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Deduction for covenant not to compete allowed after accounting firm break-up.

Accountant H worked for the firm of DPH.H owned 10% of DPH's outstanding stock; P, DPH's president and general manager, owned the other 90%.

In 1992, H and P developed differences in opinions as to how DPH should be managed. As a result, H wanted to leave the firm. However, H and P could not agree on the treatment of H's DPH clients.

After a year of negotiations, H and P signed an agreement under which H agreed to pay DPH in return for the firm turning over 180 clients to H's new corporation (HA). The name of DPH was changed to DP, and H received additional DP stock. H's DP stock was then redeemed and the former clients were transferred to H. DP and P individually agreed not to solicit any of the transferred clients for 36 months, and DP and P agreed to provide limited "transitional" consulting services to H and HA.

On its 1993-1995 returns, HA amortized the portion of the payment attributable to the covenant not to compete as an ordinary and necessary business expense and deduction, and deducted the amount related to the consulting services.

The IRS disallowed these deductions. In a memorandum decision, the Tax Court (opinion Swift, J.) allowed the deduction for the costs related to the covenant not to compete but denied the deduction for the consulting services costs.

Covenant Not to Compete

Under Sec. 162(a), a taxpayer may deduct all ordinary and necessary expenses incurred in carrying on a trade or business. Generally, amounts paid for covenants not to compete are amortized over the life of the covenants as current business expenses. Amounts paid, however, for goodwill or for a business's going concern value generally are treated as nondeductible capital expenditures.

To be respected for Federal income tax purposes, covenants not to compete should reflect economic reality.

The division between H and P was acrimonious and strained, and we are satisfied that P could have made a strong effort to compete for the 180 clients transferred to H. P was an experienced and successful accountant who, after the division, was the president and sole shareholder of DP. The covenant not to compete to which P and DP agreed, and for which H paid $190,000, reflects economic substance, and the $190,000 represented a reasonable amount for the covenant. Based on prior years, the clients protected by the covenant represented approximately $600,000 in annual gross receipts. The $190,000 for the three-year covenant not to compete is properly amortizable as an ordinary and necessary business expense.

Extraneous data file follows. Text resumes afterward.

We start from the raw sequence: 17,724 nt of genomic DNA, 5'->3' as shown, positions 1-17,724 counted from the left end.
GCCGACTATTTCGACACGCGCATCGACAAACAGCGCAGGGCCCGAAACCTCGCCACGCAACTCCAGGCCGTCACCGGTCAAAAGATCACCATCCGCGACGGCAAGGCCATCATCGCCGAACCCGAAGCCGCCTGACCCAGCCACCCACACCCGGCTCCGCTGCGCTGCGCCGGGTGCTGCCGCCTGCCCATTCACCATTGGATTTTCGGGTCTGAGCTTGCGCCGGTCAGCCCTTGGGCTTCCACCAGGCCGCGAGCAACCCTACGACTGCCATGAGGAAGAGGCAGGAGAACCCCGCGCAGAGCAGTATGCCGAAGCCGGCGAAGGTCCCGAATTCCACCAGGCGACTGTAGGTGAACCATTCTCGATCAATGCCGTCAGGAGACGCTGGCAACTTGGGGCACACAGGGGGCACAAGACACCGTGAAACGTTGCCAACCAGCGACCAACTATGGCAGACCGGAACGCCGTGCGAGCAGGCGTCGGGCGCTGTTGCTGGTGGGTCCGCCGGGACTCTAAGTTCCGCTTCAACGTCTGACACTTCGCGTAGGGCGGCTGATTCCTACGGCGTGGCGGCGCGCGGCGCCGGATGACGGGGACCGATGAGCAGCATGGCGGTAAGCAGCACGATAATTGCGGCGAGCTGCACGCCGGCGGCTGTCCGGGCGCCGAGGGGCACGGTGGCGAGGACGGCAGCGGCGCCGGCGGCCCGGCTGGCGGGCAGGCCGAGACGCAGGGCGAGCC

Consulting Services

H contends that the amount paid for the right to receive consulting services from P and DP was necessary to aid in the division of the accounting practice.

The IRS contends that (1) P and DP provided little, if any, consulting services, (2) H did not satisfy the burden of establishing a need for the services and (3) P's and DP's (or its predecessor, DPH's) services occurred before the division and therefore HA cannot deduct them as startup expenditures. We agree with the Service. H was an experienced accountant and had good relationships with the clients. The credible evidence does not establish the need for any such services.

Further, any payment that H made to P and DPH for consulting services before the division of DPH is not a deductible startup expenditure of H's individual accounting practice or of HA's accounting practice; see Sec. 195.

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Article Details
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Author:Fiore, Nicholas J.
Publication:The Tax Adviser
Geographic Code:1USA
Date:Aug 1, 2000
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